The irlp-troubleshoot script clearly indicated that port 15425, a necessary port for the IRLP function, was not allowing any incoming TCP traffic. The usual re-configuration of the D-Link DI-604 router to allow port traffic was completed, but to no avail. The incoming TCP connection on 15425 was blocked, and that was that. Help files on the internet indicated that perhaps the ISP was blocking the port. A phone call was made, and we were told that the ISP was NOT blocking any ports, so our troubles may lie elsewhere.

As with any situation, two heads are often better than one, and with the help of Ron (VA3KRY) we began to troubleshoot the network. After exchanging the existing router for one that Ron had (Linksys) and setting up the port forwarding as required, we still had the same problem. The IRLP troubleshooting script reported that the port was still blocked. Again, we had full access to the internet on port 80, allowing us to surf the net, and the required UDP ports were being reported as fully functional.

The next obvious thing was to remove the router from the equation entirely and attempt to operate IRLP directly through Bell's High Speed MoDem. It was necessary to once again reconfigure the IRLP network setup to allow this new configuration via the net addressing on the IRLP box. Upon completion of these changes we had internet capability as before, but still could not receive any input on the incoming side of the port in question.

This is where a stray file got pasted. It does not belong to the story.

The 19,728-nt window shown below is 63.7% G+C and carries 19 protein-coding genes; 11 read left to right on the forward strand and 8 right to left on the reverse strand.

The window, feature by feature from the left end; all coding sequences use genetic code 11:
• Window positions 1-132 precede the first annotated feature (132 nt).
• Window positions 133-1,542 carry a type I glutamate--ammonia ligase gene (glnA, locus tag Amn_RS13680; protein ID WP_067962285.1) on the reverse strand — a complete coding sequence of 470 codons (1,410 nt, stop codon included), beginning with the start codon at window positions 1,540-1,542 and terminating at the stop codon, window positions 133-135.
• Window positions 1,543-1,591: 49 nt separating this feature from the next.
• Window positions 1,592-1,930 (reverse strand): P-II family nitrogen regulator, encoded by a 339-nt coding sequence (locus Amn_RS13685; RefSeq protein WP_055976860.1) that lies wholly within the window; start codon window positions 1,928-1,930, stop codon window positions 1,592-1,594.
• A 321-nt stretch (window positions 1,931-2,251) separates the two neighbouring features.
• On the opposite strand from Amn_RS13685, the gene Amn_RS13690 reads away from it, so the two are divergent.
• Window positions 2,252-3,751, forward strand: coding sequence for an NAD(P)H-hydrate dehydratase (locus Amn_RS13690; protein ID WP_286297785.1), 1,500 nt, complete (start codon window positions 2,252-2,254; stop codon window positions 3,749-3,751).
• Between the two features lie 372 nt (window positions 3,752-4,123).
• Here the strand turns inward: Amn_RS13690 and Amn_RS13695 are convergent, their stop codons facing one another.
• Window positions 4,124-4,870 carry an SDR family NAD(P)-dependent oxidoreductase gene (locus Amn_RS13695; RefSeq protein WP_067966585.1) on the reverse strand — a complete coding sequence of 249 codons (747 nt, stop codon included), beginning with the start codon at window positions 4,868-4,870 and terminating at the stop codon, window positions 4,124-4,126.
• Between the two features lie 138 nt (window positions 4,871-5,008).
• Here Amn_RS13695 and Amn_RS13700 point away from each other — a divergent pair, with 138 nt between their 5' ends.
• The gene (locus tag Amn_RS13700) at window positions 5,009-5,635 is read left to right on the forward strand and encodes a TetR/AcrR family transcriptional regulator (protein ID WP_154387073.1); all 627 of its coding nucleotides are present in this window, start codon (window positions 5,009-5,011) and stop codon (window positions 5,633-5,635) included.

One thing that we did realize during this last exercise was that the MoDem had assigned a new DHCP address to our laptop, which we had on site and were using as a second access to the internet allowing us to surf the net for troubleshooting purposes while addressing the issues with the IRLP Linux box. This indicated to us that the MoDem itself housed a DHCP server. The next realization is then if it is assigning a dynamic address to our host, it is a firewall of sorts.

Ron set up his laptop as a server and connected directly to the high speed MoDem. I attempted to connect to his server from an outside line on both port 80 and also the port in question, and could not connect either way. When Ron did the same experiment with his laptop from his home QTH, I was able to connect immediately to his server from my home QTH.

I packed up the IRLP box and cabling and all the required paraphernalia and brought it back to my home QTH were it had resided previously since May 2002. I plugged it in, hooked it up, set the IRLP networking address and we were on the air... just like that. 

This certainly implies that the MoDem is the culprit in all of this, OR, the ISP is indeed blocking the port. I suspect that the MoDem is at fault.

Our intention at this point in time is to leave the IRLP functional at the current location (home of VE3PL) and sort out the MoDem issue at the Joe Street location. I will attempt to keep club members posted on the progress on this page.

I thank all club members for their patience, and wish all best '73.

de Les VE3PL